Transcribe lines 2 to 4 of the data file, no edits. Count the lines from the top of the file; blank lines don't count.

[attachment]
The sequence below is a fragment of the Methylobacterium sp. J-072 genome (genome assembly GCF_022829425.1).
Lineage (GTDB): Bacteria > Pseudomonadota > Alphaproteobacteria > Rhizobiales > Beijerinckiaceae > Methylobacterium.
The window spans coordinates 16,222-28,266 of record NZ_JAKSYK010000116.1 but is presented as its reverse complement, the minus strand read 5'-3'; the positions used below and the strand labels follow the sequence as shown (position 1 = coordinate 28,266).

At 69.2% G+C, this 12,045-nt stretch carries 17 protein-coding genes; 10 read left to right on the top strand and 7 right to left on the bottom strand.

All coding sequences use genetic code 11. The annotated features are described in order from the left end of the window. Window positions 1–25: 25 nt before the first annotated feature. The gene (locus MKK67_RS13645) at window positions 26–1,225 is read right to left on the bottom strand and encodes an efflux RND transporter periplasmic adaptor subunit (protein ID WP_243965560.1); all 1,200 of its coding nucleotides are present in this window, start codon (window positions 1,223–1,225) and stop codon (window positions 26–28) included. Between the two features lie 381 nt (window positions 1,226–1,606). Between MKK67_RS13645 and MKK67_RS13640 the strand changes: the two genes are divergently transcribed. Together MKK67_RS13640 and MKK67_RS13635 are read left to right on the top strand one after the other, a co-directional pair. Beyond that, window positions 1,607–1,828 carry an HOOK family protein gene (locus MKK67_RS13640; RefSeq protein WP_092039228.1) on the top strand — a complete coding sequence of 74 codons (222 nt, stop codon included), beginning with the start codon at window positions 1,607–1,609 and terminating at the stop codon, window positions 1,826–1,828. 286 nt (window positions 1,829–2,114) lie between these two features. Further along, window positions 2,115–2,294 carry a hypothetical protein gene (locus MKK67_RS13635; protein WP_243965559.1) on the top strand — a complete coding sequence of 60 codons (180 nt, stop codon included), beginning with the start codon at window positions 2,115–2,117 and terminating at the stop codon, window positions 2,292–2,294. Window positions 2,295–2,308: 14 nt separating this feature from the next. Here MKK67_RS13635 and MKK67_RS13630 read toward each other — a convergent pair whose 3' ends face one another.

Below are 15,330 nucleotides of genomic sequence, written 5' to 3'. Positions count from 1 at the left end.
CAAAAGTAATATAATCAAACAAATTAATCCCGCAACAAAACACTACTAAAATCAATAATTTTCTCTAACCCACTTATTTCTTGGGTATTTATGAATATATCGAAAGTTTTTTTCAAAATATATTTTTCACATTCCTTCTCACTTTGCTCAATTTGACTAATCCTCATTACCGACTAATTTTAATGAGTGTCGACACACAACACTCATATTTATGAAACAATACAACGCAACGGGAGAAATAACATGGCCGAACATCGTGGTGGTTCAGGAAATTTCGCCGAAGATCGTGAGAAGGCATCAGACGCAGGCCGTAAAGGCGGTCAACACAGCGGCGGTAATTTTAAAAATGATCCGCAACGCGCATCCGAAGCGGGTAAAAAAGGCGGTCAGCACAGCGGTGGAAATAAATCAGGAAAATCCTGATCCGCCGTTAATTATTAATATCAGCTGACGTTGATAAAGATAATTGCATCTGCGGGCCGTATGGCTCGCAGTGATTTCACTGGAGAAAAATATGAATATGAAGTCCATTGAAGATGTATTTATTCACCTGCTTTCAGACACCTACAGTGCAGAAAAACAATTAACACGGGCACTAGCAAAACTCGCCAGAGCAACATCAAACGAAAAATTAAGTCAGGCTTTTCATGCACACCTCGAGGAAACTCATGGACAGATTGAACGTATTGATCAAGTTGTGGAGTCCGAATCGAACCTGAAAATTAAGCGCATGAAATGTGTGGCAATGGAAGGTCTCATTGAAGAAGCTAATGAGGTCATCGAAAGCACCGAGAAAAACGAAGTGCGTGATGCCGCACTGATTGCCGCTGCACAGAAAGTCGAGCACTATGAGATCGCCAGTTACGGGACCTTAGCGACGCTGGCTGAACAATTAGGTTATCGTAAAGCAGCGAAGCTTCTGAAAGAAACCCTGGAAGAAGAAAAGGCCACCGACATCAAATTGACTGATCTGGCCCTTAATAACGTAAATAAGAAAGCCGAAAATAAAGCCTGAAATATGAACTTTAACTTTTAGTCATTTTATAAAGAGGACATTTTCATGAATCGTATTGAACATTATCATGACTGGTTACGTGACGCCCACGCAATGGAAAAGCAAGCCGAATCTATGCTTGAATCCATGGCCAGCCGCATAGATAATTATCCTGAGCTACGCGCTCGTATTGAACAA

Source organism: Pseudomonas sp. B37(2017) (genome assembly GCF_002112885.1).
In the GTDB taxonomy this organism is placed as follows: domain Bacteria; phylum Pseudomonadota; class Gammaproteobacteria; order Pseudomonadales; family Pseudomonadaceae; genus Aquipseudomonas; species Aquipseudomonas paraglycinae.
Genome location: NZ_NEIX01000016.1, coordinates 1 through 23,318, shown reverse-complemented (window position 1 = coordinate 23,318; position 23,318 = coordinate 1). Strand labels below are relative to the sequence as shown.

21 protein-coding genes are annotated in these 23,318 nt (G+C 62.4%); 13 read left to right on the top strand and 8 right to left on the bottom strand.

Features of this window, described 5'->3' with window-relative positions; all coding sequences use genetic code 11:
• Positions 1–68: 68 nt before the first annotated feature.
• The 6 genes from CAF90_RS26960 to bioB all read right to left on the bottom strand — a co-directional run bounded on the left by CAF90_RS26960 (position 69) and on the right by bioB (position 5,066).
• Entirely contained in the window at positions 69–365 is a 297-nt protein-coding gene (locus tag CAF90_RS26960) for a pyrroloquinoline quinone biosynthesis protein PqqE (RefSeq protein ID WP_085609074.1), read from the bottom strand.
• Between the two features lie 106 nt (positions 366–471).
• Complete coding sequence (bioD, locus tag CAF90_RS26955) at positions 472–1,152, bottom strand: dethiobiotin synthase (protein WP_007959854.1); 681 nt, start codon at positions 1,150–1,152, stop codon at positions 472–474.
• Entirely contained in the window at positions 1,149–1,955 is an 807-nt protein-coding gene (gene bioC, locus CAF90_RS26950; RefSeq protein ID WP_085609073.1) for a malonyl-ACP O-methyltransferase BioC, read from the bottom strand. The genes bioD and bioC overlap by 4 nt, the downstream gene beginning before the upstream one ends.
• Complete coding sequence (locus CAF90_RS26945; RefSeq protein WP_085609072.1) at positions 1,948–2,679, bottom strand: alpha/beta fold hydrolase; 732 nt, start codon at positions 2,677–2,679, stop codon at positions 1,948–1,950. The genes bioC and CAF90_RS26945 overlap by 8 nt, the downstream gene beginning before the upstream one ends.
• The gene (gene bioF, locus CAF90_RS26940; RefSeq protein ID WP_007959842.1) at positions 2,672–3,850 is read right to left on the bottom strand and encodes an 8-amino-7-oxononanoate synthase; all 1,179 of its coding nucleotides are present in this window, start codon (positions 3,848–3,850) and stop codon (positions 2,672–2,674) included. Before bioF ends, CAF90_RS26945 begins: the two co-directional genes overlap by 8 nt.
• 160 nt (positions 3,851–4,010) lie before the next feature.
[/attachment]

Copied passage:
Lineage (GTDB): Bacteria > Pseudomonadota > Alphaproteobacteria > Rhizobiales > Beijerinckiaceae > Methylobacterium.
The window spans coordinates 16,222-28,266 of record NZ_JAKSYK010000116.1 but is presented as its reverse complement, the minus strand read 5'-3'; the positions used below and the strand labels follow the sequence as shown (position 1 = coordinate 28,266).

At 69.2% G+C, this 12,045-nt stretch carries 17 protein-coding genes; 10 read left to right on the top strand and 7 right to left on the bottom strand.